Mikel Arteta is a worthy manager of the month, but the media can’t say why

By Tony Attwood

There is an article on the Premier League website under the headline “Find out how the awards for players, manager and goal of the month and season are decided.”   However you might not want to spend too much time there as there is no clue as to how the debates go, only who is on the panel.

So having heard that Mikel Arteta has won the Manager of the Month award, a lot of fans and commentators are expressing bemusement.   A glance at the pages of Untold Arsenal in the past year and a bit might have helped of course, because instead of relaying just opinion we have indulged in examining a few facts and statistics which will explain what’s going on.

In fact we were a trifle surprised that Mr Arteta didn’t win the award in the latter part of last season, as a reward for his stunning turn around of Arsenal.   If you are a regular reader please forgive me for mentioning it again, but a lot of people still haven’t got to the bottom of this – as the negative comments about Arteta’s win shows. 

In the first third of last season Arsenal were 15th.  In the last two thirds of last season Arsenal were second.   Here’s the table for the first third…

Team P W D L F A GD Pts
1 Liverpool 14 9 4 1 36 19 17 31
2 Everton 14 8 2 4 25 19 6 26
3 Tottenham Hotspur 13 7 4 2 25 12 13 25
4 Leicester City 13 8 0 5 24 17 7 24
5 Southampton 14 7 3 4 25 19 6 24
6 Manchester City 13 6 5 2 19 12 7 23
7 Manchester United 12 7 2 3 22 19 3 23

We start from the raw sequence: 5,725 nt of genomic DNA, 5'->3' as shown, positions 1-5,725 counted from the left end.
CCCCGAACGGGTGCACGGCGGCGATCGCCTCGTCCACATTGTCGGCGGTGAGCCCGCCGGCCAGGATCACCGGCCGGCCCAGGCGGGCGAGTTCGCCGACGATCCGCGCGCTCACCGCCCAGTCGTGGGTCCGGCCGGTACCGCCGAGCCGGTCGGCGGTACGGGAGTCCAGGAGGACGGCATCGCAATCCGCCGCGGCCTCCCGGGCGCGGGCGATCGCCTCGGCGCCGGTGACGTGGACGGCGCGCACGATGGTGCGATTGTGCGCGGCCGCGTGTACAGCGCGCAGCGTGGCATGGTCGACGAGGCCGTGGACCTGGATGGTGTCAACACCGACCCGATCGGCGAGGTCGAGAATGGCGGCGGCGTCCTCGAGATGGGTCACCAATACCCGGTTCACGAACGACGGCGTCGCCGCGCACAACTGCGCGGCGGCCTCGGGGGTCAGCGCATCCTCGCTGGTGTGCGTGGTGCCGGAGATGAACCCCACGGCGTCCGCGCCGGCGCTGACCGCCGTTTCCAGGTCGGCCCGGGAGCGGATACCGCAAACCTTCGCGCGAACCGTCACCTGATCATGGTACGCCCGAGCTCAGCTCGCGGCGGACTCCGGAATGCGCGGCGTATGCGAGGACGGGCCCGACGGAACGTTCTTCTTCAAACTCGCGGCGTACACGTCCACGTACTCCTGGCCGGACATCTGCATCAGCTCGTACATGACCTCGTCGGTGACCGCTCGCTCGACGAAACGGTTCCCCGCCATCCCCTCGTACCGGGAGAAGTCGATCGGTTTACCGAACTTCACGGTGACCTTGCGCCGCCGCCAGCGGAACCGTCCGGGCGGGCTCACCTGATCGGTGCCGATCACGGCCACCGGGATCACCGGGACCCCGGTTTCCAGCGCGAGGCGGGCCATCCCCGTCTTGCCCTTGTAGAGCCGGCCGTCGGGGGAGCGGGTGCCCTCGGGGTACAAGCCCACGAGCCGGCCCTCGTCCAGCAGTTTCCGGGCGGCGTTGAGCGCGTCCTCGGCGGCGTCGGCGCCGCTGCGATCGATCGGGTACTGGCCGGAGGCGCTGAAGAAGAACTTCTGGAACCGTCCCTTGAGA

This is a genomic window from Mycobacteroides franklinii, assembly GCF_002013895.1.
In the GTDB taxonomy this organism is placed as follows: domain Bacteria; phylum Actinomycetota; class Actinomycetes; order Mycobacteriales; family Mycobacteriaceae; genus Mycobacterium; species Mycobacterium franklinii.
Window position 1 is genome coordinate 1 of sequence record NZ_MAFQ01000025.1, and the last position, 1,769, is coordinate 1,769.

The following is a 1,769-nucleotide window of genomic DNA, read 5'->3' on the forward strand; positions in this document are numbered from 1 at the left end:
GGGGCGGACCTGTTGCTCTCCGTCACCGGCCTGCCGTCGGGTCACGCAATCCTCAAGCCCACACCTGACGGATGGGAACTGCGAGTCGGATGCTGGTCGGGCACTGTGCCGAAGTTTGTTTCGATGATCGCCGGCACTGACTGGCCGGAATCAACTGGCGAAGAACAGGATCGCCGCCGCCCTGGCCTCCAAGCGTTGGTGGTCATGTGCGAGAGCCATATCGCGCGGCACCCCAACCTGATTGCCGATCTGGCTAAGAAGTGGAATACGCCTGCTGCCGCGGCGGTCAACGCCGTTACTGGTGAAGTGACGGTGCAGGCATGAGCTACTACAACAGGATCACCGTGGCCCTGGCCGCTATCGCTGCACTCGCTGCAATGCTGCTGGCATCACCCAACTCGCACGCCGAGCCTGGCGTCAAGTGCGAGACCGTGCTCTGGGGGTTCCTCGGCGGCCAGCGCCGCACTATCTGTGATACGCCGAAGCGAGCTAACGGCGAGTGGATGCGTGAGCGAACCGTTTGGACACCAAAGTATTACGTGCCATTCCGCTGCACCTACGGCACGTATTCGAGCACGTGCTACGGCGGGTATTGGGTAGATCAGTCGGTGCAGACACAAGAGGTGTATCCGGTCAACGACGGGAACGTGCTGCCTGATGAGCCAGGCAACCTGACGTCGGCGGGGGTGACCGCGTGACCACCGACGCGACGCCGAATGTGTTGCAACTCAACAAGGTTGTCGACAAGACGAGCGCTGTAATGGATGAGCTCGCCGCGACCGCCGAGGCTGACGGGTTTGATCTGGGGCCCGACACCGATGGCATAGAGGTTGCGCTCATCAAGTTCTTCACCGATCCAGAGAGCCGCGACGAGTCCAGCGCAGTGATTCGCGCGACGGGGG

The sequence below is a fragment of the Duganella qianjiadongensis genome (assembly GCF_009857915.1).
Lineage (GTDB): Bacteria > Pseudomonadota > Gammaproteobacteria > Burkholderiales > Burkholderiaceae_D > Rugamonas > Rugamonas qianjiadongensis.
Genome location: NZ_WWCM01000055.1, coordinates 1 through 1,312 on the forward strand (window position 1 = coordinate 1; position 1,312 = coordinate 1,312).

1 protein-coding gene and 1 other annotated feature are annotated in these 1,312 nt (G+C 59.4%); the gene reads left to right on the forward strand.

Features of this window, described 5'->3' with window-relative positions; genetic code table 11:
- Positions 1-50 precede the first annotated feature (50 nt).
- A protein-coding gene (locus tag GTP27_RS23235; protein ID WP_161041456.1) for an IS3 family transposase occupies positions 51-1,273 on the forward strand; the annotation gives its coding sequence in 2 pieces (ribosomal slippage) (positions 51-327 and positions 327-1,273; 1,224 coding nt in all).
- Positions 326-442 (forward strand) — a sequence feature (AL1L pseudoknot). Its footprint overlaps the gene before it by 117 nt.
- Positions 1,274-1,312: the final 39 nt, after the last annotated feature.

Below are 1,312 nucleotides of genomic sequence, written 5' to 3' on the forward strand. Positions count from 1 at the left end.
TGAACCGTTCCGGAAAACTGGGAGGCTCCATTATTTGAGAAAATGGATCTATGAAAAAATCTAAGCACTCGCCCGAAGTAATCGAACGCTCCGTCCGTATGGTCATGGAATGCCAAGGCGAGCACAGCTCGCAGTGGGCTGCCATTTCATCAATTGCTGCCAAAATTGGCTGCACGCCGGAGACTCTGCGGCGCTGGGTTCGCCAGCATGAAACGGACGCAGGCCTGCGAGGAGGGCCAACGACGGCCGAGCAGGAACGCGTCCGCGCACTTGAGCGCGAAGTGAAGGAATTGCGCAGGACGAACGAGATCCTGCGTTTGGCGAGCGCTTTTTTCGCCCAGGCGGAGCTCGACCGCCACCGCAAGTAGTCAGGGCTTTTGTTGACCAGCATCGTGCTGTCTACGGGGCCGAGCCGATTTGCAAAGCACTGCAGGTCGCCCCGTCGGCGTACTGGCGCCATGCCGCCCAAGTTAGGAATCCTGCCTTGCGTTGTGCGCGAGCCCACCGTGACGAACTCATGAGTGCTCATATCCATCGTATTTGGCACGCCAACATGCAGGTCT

8 Chelsea 13 6 4 3 26 14 12 22
9 West Ham United 13 6 3 4 21 16 5 21
10 Wolverhampton Wanderers 13 6 2 5 13 17 -4 20
11 Aston Villa 11 6 1 4 21 13 8 19
12 Newcastle United 13 5 3 5 17 22 -5 18
13 Crystal Palace 14 5 3 6 19 25 -6 18
14 Leeds United 13 5 2 6 22 24 -2 17
15 Arsenal 14 4 2 8 12 18 -6 14

And now for the last two thirds

Team P W D L F A GD Pts
1 Manchester City 24 20 0 4 62 20 42 60
2 Arsenal 24 14 5 5 43 21 22 47
3 Manchester United 24 13 8 3 43 21 22 47
4 West Ham United 24 13 5 6 41 28 13 44
5 Chelsea 24 12 6 6 29 22 7 42
6 Leicester City 24 11 6 7 42 33 9 39
7 Liverpool 24 11 5 8 32 23 38

We also looked to see how this incredible turn around was achieved – and the answer was by cutting out the yellow cards, reducing them from 86 in 2019/20 to 47 in 2020/21 – a cut of a staggering 47%.

And the reason for using this approach this came from another bit of research – certain referees tend to give us lots of yellow cards, while other referees give us very few yellow cards.  OK, just a bit of local variance one might think, but it turns out that the referees that like to give us yellows get to referee many more Arsenal games than referees who don’t give Arsenal yellows.

So Arsenal worked to stop giving referees any excuse to give them yellows – which meant stopping fouling, which in turn meant stopping tackling.   Tackles went down by 22%, and only West Ham managed to exceed this taking their tackling down by 26% – a factor which is worth remembering when looking at West Ham’s figures this season – but we’ll leave that for later.